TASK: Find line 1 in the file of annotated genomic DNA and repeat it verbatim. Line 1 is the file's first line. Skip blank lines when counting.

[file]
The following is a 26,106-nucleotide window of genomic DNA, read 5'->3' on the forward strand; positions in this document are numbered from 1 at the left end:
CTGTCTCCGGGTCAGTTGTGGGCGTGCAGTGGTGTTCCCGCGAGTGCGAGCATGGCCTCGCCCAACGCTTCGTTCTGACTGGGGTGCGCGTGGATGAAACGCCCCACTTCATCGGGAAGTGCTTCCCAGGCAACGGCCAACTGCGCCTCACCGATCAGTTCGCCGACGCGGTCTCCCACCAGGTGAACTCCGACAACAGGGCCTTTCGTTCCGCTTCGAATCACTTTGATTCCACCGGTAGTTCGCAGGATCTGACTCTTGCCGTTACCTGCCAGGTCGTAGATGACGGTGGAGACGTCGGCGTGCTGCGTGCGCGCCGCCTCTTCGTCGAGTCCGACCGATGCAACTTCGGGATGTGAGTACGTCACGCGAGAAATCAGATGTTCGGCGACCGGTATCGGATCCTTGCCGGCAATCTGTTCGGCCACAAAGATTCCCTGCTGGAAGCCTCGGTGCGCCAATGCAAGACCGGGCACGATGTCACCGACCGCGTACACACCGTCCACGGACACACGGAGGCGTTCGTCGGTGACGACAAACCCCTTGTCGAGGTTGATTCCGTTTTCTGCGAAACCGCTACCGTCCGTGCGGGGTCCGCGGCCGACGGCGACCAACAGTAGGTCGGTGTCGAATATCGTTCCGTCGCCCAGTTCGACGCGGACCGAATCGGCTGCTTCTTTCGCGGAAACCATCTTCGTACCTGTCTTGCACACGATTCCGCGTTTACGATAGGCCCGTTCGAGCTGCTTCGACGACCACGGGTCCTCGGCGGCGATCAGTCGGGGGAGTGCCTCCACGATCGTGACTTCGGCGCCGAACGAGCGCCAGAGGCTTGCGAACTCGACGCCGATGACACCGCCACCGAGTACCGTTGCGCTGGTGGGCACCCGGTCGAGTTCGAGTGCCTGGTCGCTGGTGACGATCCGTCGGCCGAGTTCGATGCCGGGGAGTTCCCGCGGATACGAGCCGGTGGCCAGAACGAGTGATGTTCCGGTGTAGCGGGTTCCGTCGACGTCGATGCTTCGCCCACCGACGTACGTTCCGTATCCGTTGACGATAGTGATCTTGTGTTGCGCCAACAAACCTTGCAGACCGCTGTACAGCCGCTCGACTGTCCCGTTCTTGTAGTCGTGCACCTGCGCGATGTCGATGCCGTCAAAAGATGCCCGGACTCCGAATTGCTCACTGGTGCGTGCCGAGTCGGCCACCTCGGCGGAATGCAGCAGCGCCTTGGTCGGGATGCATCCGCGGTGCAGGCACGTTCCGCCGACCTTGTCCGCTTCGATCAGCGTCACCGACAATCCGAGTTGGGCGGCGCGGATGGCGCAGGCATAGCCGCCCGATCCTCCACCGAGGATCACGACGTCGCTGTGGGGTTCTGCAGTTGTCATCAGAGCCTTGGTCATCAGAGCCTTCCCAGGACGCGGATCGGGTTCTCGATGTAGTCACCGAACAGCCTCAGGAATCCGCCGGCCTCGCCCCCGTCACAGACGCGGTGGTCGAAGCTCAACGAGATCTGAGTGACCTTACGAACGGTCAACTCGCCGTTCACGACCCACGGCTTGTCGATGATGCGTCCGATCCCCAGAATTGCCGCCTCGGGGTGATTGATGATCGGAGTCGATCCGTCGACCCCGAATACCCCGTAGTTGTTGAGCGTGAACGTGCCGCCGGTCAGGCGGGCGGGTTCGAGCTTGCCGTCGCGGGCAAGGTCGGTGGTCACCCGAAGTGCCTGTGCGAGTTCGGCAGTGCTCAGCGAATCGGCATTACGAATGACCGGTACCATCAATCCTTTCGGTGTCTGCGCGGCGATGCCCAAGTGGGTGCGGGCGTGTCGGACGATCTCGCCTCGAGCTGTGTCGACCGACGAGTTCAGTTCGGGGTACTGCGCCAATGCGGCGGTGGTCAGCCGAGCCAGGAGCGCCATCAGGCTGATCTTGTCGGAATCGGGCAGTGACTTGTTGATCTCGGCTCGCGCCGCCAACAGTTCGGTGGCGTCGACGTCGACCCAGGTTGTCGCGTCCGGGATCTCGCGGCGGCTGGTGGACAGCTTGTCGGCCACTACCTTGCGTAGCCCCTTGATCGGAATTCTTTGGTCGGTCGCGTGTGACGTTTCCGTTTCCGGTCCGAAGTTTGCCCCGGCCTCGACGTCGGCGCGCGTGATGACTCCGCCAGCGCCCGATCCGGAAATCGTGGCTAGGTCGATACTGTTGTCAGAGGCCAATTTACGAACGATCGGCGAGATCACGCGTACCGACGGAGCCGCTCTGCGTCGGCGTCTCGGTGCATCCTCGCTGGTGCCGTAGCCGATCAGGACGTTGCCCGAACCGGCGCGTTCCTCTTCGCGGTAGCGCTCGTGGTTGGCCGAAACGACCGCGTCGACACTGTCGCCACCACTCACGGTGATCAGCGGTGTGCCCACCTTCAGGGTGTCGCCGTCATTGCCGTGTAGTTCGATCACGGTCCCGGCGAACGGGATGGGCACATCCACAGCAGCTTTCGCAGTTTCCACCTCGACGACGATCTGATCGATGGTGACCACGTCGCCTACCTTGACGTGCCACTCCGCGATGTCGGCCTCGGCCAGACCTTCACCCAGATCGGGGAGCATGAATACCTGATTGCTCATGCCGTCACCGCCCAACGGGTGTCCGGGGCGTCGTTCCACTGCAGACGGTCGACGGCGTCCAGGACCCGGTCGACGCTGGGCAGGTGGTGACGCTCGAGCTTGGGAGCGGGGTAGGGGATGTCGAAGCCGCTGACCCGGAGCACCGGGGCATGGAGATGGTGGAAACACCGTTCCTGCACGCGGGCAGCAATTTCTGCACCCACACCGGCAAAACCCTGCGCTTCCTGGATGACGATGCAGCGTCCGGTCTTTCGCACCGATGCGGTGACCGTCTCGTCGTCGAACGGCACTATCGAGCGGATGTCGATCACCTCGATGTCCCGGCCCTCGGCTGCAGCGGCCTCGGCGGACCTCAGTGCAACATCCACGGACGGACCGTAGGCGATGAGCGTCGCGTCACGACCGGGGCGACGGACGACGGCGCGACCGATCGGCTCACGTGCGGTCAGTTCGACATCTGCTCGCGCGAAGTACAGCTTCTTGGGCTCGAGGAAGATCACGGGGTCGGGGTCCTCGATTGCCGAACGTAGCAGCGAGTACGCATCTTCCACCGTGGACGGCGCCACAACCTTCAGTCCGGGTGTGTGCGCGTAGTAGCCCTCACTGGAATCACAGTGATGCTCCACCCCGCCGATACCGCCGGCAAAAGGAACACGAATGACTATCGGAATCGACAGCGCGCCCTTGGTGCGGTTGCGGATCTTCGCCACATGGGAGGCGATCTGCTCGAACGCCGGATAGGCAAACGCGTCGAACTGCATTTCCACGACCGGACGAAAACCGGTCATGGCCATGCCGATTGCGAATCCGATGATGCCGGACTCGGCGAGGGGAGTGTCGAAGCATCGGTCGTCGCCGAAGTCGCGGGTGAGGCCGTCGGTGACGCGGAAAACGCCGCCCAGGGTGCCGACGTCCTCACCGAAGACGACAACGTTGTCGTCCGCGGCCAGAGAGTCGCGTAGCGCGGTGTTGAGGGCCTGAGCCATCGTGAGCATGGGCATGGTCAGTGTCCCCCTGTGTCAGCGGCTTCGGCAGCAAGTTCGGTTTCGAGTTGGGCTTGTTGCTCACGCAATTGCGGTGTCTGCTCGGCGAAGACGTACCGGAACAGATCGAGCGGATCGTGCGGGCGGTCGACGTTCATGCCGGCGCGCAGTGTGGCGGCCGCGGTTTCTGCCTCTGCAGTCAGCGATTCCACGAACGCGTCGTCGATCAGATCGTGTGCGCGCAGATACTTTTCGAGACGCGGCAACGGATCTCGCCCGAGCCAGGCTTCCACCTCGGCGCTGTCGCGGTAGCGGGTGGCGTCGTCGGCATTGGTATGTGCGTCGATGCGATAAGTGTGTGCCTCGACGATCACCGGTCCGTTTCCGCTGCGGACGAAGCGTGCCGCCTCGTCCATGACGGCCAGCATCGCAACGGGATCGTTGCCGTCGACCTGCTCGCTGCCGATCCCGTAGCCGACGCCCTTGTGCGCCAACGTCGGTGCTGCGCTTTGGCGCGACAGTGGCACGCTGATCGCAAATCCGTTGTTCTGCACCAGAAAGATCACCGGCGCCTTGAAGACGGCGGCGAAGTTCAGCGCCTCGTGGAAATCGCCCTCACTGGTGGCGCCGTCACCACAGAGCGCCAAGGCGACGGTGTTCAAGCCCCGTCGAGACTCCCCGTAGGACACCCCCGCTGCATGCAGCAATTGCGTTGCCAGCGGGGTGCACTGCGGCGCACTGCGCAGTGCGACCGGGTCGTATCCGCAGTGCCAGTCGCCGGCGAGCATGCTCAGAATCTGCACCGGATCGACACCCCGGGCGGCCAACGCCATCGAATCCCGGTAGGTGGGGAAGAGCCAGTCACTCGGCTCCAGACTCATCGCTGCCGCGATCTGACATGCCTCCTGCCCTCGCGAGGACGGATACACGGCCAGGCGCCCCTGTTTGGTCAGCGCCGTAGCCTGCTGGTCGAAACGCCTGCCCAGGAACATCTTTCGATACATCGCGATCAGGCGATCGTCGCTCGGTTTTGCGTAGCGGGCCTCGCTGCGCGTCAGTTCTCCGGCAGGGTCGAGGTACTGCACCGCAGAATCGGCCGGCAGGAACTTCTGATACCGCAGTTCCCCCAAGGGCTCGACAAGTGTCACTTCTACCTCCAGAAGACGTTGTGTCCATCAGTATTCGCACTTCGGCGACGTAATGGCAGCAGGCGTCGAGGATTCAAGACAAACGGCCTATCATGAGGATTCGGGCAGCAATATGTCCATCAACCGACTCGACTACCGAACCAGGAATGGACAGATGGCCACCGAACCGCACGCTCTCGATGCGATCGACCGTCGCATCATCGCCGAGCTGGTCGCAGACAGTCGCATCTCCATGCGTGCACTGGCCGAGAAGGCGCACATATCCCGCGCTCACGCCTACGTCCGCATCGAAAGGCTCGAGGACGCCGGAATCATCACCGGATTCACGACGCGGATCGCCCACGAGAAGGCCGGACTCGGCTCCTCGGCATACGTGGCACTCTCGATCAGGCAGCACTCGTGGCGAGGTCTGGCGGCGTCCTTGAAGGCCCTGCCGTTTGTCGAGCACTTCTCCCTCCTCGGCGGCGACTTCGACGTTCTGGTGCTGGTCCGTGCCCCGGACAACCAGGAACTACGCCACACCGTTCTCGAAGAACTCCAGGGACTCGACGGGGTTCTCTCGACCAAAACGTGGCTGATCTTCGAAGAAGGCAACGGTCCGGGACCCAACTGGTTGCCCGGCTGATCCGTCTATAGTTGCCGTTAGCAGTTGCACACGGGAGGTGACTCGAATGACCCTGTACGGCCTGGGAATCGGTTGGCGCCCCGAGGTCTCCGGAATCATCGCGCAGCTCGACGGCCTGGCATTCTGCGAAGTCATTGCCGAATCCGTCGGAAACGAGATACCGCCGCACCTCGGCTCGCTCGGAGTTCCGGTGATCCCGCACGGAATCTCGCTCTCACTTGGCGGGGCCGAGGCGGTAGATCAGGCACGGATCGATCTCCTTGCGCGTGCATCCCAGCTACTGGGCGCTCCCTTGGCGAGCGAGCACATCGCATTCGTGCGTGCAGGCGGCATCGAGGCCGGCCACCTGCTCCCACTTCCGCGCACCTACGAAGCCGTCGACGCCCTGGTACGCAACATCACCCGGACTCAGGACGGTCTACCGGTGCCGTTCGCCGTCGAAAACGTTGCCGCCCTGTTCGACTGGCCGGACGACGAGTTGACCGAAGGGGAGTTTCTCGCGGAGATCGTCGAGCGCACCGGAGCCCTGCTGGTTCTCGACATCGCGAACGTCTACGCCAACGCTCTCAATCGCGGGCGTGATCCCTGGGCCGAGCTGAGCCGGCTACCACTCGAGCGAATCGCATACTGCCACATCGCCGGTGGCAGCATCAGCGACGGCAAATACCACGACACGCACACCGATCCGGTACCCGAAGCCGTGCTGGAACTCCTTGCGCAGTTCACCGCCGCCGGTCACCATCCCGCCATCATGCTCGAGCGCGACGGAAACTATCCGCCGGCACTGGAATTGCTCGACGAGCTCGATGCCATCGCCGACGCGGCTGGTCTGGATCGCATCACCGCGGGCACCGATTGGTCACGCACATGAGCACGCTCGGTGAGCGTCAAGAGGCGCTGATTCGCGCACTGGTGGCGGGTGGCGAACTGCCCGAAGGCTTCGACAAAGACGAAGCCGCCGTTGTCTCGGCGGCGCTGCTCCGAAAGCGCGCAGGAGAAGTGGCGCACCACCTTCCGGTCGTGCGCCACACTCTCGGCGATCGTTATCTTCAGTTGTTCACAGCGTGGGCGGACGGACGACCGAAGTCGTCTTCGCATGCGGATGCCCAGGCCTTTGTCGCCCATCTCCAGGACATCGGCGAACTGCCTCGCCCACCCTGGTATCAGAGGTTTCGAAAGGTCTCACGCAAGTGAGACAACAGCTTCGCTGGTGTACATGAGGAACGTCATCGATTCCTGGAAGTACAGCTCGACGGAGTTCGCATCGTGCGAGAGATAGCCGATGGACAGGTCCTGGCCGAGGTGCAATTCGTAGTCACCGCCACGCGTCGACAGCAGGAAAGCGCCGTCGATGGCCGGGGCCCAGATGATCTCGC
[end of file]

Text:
The following is a 26,106-nucleotide window of genomic DNA, read 5'->3' on the forward strand; positions in this document are numbered from 1 at the left end: